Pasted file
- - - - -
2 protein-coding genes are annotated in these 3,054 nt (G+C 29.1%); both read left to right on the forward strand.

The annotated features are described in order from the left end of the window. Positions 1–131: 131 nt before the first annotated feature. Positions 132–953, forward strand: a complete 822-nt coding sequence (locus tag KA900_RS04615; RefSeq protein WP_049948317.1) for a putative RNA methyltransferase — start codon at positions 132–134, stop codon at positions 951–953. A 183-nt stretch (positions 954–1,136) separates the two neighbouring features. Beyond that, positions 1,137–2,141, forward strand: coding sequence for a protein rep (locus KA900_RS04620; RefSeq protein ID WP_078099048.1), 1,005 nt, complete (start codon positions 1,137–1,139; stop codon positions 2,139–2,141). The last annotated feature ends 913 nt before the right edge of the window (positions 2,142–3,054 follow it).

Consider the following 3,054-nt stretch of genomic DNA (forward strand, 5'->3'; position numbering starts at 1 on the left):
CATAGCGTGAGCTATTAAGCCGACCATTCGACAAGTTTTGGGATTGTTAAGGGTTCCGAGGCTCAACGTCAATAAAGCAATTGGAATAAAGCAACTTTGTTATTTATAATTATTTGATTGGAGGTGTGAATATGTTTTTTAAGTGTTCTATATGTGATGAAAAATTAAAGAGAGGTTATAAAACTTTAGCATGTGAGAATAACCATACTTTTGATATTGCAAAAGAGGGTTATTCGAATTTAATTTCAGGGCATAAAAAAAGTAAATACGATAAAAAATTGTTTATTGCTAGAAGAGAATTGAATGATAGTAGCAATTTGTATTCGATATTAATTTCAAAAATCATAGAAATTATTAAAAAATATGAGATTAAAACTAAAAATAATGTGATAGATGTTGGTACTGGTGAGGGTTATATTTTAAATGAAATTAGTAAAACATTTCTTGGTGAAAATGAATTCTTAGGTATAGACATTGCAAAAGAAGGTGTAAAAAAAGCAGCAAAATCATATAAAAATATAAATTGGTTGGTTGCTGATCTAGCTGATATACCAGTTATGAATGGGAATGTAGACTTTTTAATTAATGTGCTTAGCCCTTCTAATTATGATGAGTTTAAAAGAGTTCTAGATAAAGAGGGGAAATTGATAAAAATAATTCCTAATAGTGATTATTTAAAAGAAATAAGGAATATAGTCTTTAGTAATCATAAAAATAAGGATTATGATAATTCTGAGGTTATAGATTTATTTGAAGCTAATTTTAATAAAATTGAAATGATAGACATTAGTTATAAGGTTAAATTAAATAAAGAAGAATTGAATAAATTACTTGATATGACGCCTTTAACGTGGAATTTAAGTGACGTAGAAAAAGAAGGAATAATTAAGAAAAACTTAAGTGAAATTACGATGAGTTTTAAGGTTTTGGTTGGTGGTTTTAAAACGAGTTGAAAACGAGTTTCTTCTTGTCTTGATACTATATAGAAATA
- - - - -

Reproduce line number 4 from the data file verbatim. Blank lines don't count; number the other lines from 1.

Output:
CATAGCGTGAGCTATTAAGCCGACCATTCGACAAGTTTTGGGATTGTTAAGGGTTCCGAGGCTCAACGTCAATAAAGCAATTGGAATAAAGCAACTTTGTTATTTATAATTATTTGATTGGAGGTGTGAATATGTTTTTTAAGTGTTCTATATGTGATGAAAAATTAAAGAGAGGTTATAAAACTTTAGCATGTGAGAATAACCATACTTTTGATATTGCAAAAGAGGGTTATTCGAATTTAATTTCAGGGCATAAAAAAAGTAAATACGATAAAAAATTGTTTATTGCTAGAAGAGAATTGAATGATAGTAGCAATTTGTATTCGATATTAATTTCAAAAATCATAGAAATTATTAAAAAATATGAGATTAAAACTAAAAATAATGTGATAGATGTTGGTACTGGTGAGGGTTATATTTTAAATGAAATTAGTAAAACATTTCTTGGTGAAAATGAATTCTTAGGTATAGACATTGCAAAAGAAGGTGTAAAAAAAGCAGCAAAATCATATAAAAATATAAATTGGTTGGTTGCTGATCTAGCTGATATACCAGTTATGAATGGGAATGTAGACTTTTTAATTAATGTGCTTAGCCCTTCTAATTATGATGAGTTTAAAAGAGTTCTAGATAAAGAGGGGAAATTGATAAAAATAATTCCTAATAGTGATTATTTAAAAGAAATAAGGAATATAGTCTTTAGTAATCATAAAAATAAGGATTATGATAATTCTGAGGTTATAGATTTATTTGAAGCTAATTTTAATAAAATTGAAATGATAGACATTAGTTATAAGGTTAAATTAAATAAAGAAGAATTGAATAAATTACTTGATATGACGCCTTTAACGTGGAATTTAAGTGACGTAGAAAAAGAAGGAATAATTAAGAAAAACTTAAGTGAAATTACGATGAGTTTTAAGGTTTTGGTTGGTGGTTTTAAAACGAGTTGAAAACGAGTTTCTTCTTGTCTTGATACTATATAGAAATA